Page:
There was something so fulfilling about creating this town of Glirchville. A special place wrested from my own imagination where I could be the mayor, the policeman, the banker and the jailer all in one. Even as I was busy drawing away, there was often this thought in the back of my mind that the pictures I was making might get noticed for their brilliance by someone special, most likely my mom.
That brings us two more possible motivators for creativity: One is the joy of the actual immersion in the drawing itself. The process of getting the Glirches out of our imaginations and quickly down on paper. There are no thoughts of outcomes or judgments or expectations fulfilled. It’s a much more pure process of allowing the thoughts to be made immediately manifest on the page. This is the place where we get lost for hours, where time flows freely and imperceptibly. Being in that creative space, with its freedom and possibilities is a truly magical part of our life experience.
The other side Glirch-making is being aware of outcomes even as we create. To be drawing while being simultaneously aware that our Mothers could soon be complimenting us, scotch-taping an original Glirchville on the refrigerator, or talking about how creative her son or daughter is. It’s not to say that this kind of motivation, this praised-based impetus, is without merit. Doing something for a reward does have the ability to motivate. It’s just that it’s far inferior to creating without any expectations at all. Once there’s an external factor looming in your thoughts, like a refrigerator exhibition, there’s also a corresponding:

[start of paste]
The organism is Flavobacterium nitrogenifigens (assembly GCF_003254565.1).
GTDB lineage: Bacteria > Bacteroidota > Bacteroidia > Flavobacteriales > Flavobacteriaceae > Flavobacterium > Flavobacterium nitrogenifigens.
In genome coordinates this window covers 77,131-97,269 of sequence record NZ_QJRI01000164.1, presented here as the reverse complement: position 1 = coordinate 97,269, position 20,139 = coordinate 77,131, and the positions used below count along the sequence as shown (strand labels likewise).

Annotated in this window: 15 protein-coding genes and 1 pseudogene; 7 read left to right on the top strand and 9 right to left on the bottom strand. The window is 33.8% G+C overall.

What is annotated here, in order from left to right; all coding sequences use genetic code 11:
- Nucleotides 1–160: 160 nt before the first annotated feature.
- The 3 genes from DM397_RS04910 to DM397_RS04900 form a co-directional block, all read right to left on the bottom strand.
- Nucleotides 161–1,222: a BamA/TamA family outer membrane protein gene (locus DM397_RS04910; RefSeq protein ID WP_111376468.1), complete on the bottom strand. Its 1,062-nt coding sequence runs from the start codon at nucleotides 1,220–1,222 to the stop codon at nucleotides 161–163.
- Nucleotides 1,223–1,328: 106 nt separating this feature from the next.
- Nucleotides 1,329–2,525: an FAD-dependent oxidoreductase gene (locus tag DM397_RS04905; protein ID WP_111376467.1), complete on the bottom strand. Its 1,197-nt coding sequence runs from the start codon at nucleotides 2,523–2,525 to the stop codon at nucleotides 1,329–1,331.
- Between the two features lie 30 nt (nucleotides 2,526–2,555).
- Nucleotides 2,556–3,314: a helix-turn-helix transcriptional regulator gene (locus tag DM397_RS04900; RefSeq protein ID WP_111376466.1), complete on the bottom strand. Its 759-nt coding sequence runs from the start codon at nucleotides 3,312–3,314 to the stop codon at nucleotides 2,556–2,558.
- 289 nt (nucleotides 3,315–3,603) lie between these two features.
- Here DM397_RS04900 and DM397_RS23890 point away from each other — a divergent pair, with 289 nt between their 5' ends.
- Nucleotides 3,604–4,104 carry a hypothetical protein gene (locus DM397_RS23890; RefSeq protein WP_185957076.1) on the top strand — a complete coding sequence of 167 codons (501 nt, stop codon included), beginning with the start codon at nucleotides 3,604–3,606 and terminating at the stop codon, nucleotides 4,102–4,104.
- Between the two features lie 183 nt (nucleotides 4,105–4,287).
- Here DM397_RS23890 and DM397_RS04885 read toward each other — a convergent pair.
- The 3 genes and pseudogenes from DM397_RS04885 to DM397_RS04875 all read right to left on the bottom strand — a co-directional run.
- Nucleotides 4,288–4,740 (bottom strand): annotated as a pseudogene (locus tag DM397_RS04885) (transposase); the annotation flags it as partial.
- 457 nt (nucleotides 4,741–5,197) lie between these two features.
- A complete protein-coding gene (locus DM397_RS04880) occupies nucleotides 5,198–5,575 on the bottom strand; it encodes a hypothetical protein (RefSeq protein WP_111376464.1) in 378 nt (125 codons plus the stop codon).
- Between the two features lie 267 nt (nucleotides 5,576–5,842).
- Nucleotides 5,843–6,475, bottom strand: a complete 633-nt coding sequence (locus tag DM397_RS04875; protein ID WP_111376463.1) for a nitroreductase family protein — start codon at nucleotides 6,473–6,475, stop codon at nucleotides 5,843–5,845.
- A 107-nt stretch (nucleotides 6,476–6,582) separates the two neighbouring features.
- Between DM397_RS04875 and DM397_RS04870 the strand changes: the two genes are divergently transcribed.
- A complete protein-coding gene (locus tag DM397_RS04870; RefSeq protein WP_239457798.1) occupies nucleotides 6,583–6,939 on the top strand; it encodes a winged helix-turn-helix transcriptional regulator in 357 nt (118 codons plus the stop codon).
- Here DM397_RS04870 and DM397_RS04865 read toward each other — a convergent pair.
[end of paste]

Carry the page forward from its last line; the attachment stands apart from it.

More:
What if it’s not good enough to go on the refrigerator?
While it’s noble to strive for the ideal of creating Glirches with no expectations, the reality is more complex. There will always be a blend of the two motivators. In our efforts to create we will continue to find ourselves going back and forth between the two. First, we’ll be drawing a scene of a Glirch swimming in the Glirch Sea, adding some glirch-birds and maybe even coloring the water Burnt Umber –just because it looks cool. Then suddenly, without us even noticing, the idea that our mothers will come in to our bedrooms and shower us with praise will come to us -followed shortly by the frightening thought that our mothers won’t shower us with praise.
The benefit of motivation number one, the purer of the two, is that it has the potential to enrich our lives in a deeper way than praise ever can. Praise after all, is contingent on outside forces. Something that is bubbling up from the wellsprings of our own imaginations and curiosity is far likelier to make us happy.